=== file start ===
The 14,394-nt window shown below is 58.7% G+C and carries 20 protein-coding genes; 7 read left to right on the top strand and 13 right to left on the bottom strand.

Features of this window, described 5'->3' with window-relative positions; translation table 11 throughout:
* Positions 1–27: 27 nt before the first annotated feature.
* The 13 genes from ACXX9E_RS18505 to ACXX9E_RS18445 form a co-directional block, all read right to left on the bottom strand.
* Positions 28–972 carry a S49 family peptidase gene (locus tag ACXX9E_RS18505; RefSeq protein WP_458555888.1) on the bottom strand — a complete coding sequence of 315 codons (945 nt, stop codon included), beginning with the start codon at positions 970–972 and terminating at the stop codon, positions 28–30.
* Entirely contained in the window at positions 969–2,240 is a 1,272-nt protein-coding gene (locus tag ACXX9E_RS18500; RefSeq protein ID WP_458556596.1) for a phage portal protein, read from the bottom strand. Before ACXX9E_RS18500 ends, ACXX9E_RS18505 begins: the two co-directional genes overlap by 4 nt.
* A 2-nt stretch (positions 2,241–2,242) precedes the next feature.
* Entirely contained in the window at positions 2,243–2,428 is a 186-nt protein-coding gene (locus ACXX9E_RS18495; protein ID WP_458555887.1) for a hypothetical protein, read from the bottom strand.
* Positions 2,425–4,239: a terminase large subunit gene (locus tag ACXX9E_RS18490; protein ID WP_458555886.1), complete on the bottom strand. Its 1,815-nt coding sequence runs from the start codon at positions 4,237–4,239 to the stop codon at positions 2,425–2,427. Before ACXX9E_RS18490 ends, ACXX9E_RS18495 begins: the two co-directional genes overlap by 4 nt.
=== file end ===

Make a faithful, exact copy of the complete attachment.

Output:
The 14,394-nt window shown below is 58.7% G+C and carries 20 protein-coding genes; 7 read left to right on the top strand and 13 right to left on the bottom strand.

Features of this window, described 5'->3' with window-relative positions; translation table 11 throughout:
* Positions 1–27: 27 nt before the first annotated feature.
* The 13 genes from ACXX9E_RS18505 to ACXX9E_RS18445 form a co-directional block, all read right to left on the bottom strand.
* Positions 28–972 carry a S49 family peptidase gene (locus tag ACXX9E_RS18505; RefSeq protein WP_458555888.1) on the bottom strand — a complete coding sequence of 315 codons (945 nt, stop codon included), beginning with the start codon at positions 970–972 and terminating at the stop codon, positions 28–30.
* Entirely contained in the window at positions 969–2,240 is a 1,272-nt protein-coding gene (locus tag ACXX9E_RS18500; RefSeq protein ID WP_458556596.1) for a phage portal protein, read from the bottom strand. Before ACXX9E_RS18500 ends, ACXX9E_RS18505 begins: the two co-directional genes overlap by 4 nt.
* A 2-nt stretch (positions 2,241–2,242) precedes the next feature.
* Entirely contained in the window at positions 2,243–2,428 is a 186-nt protein-coding gene (locus ACXX9E_RS18495; protein ID WP_458555887.1) for a hypothetical protein, read from the bottom strand.
* Positions 2,425–4,239: a terminase large subunit gene (locus tag ACXX9E_RS18490; protein ID WP_458555886.1), complete on the bottom strand. Its 1,815-nt coding sequence runs from the start codon at positions 4,237–4,239 to the stop codon at positions 2,425–2,427. Before ACXX9E_RS18490 ends, ACXX9E_RS18495 begins: the two co-directional genes overlap by 4 nt.